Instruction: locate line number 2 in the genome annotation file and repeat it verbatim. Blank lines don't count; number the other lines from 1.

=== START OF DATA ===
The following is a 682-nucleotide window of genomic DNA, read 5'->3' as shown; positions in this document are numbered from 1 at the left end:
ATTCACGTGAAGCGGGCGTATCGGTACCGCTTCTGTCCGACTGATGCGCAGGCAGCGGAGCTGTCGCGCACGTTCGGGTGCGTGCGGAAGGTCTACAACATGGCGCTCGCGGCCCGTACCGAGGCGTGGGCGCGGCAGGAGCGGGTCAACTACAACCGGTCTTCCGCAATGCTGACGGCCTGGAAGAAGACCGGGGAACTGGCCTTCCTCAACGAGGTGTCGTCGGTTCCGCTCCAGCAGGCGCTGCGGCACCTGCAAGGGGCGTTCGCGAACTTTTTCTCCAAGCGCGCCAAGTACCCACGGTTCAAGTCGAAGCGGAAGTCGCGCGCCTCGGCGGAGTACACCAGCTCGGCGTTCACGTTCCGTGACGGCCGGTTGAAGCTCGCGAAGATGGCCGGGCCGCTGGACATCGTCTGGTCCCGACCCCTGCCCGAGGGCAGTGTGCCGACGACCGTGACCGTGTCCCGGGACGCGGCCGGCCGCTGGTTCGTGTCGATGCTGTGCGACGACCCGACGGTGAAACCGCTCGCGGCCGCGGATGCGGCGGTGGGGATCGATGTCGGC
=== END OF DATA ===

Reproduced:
ATTCACGTGAAGCGGGCGTATCGGTACCGCTTCTGTCCGACTGATGCGCAGGCAGCGGAGCTGTCGCGCACGTTCGGGTGCGTGCGGAAGGTCTACAACATGGCGCTCGCGGCCCGTACCGAGGCGTGGGCGCGGCAGGAGCGGGTCAACTACAACCGGTCTTCCGCAATGCTGACGGCCTGGAAGAAGACCGGGGAACTGGCCTTCCTCAACGAGGTGTCGTCGGTTCCGCTCCAGCAGGCGCTGCGGCACCTGCAAGGGGCGTTCGCGAACTTTTTCTCCAAGCGCGCCAAGTACCCACGGTTCAAGTCGAAGCGGAAGTCGCGCGCCTCGGCGGAGTACACCAGCTCGGCGTTCACGTTCCGTGACGGCCGGTTGAAGCTCGCGAAGATGGCCGGGCCGCTGGACATCGTCTGGTCCCGACCCCTGCCCGAGGGCAGTGTGCCGACGACCGTGACCGTGTCCCGGGACGCGGCCGGCCGCTGGTTCGTGTCGATGCTGTGCGACGACCCGACGGTGAAACCGCTCGCGGCCGCGGATGCGGCGGTGGGGATCGATGTCGGC